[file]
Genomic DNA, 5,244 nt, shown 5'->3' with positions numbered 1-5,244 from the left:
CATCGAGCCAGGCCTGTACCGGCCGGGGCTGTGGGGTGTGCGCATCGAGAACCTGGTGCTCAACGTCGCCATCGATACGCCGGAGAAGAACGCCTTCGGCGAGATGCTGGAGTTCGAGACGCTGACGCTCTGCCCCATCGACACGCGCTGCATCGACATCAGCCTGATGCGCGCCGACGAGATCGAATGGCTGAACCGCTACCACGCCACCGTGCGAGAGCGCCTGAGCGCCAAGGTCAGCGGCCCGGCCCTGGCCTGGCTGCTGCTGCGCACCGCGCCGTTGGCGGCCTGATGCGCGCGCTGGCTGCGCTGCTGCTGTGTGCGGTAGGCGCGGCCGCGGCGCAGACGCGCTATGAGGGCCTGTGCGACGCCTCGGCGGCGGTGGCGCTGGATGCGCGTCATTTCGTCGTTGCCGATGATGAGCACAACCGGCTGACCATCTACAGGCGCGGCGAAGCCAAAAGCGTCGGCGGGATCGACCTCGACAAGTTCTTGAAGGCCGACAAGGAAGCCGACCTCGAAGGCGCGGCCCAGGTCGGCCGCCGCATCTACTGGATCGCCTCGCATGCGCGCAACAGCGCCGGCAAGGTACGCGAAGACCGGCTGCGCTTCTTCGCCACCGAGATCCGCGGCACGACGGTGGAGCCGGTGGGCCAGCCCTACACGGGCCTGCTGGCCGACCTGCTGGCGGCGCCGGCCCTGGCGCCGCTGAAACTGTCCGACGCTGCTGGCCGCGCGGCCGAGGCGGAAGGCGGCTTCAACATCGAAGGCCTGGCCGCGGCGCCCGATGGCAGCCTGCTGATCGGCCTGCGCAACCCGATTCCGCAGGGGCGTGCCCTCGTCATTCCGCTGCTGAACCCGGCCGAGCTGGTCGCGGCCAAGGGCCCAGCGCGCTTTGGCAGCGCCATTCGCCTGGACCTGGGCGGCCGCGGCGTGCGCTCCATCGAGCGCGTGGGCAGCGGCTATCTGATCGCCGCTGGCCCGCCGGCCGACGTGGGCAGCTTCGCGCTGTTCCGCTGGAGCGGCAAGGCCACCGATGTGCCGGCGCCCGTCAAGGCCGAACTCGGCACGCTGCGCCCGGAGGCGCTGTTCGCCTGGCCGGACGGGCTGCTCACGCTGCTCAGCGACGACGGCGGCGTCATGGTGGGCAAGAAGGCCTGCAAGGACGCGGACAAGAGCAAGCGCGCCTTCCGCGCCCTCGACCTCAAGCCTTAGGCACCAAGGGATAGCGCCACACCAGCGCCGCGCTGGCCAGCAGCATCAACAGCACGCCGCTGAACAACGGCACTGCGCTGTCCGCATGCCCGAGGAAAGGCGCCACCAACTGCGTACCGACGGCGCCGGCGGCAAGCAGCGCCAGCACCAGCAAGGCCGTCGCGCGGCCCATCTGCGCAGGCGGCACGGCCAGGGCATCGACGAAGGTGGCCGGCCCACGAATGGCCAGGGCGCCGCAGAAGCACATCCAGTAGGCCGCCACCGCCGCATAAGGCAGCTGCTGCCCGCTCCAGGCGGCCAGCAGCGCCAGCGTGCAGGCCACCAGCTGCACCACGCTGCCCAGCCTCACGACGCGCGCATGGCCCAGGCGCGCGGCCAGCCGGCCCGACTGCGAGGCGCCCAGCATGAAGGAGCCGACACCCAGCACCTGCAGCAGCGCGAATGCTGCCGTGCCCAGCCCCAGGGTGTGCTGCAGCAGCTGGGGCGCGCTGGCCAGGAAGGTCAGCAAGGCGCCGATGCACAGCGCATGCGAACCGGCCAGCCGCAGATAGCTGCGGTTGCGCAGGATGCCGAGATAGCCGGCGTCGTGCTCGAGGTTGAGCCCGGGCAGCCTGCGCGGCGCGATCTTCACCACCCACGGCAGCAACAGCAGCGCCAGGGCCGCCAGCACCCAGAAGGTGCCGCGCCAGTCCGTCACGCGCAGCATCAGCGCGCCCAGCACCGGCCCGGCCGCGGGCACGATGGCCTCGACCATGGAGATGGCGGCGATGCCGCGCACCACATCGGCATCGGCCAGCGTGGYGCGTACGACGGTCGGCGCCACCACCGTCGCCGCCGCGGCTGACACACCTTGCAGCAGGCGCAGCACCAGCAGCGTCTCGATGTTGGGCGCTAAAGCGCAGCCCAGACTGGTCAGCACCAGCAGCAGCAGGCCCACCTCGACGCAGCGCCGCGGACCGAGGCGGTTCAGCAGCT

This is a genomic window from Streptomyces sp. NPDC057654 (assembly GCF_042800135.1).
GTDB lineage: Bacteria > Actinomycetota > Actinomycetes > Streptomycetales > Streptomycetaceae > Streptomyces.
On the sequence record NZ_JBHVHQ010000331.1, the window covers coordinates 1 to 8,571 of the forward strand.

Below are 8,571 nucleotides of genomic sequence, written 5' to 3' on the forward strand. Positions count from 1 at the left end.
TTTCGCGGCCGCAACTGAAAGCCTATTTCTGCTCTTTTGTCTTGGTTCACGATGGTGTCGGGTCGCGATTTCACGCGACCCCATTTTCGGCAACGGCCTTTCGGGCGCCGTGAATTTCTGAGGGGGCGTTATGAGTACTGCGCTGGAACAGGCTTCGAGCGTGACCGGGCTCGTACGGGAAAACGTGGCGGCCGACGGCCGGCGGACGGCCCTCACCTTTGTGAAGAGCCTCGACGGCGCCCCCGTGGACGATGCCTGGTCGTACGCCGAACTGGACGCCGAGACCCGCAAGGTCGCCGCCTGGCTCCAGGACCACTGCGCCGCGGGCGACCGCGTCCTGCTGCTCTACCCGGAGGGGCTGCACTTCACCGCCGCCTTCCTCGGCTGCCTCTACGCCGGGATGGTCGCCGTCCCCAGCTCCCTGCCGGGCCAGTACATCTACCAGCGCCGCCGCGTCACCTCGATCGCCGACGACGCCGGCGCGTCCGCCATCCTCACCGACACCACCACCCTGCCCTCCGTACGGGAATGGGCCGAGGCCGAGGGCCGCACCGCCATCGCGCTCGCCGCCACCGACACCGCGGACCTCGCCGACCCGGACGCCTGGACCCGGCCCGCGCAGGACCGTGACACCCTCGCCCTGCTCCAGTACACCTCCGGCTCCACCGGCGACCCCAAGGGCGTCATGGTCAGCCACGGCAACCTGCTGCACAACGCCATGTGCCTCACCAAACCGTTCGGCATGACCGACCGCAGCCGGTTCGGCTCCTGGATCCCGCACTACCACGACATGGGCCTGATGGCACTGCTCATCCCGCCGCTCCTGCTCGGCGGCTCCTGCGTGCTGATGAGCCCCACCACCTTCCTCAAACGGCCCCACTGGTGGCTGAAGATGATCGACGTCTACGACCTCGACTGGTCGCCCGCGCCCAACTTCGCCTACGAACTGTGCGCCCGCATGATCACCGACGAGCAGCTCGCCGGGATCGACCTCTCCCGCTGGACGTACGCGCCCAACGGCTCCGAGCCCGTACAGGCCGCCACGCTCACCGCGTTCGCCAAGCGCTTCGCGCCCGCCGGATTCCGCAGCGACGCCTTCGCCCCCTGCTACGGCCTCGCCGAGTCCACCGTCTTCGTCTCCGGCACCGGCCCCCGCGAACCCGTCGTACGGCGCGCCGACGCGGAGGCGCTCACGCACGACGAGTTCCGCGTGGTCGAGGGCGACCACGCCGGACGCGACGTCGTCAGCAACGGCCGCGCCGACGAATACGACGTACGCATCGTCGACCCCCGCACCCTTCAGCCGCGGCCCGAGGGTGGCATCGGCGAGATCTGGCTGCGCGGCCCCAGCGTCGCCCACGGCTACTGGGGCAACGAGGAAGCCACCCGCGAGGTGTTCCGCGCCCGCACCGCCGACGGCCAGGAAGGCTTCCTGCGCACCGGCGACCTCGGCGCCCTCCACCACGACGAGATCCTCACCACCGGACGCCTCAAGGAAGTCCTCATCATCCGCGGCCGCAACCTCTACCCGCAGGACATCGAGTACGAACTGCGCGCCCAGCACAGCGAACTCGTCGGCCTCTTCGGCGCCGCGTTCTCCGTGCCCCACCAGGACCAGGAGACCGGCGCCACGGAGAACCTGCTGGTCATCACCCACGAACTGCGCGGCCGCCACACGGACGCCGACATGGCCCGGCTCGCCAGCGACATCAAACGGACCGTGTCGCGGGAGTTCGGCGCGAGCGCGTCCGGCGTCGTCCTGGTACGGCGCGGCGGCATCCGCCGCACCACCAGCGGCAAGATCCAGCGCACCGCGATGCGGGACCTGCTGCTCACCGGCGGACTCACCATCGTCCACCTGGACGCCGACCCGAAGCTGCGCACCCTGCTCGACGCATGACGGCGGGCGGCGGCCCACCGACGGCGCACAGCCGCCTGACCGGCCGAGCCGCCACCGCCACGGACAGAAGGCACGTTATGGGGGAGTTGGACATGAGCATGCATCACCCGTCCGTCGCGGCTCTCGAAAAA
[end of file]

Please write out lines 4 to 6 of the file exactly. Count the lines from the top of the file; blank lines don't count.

GTDB lineage: Bacteria > Actinomycetota > Actinomycetes > Streptomycetales > Streptomycetaceae > Streptomyces.
On the sequence record NZ_JBHVHQ010000331.1, the window covers coordinates 1 to 8,571 of the forward strand.

Below are 8,571 nucleotides of genomic sequence, written 5' to 3' on the forward strand. Positions count from 1 at the left end.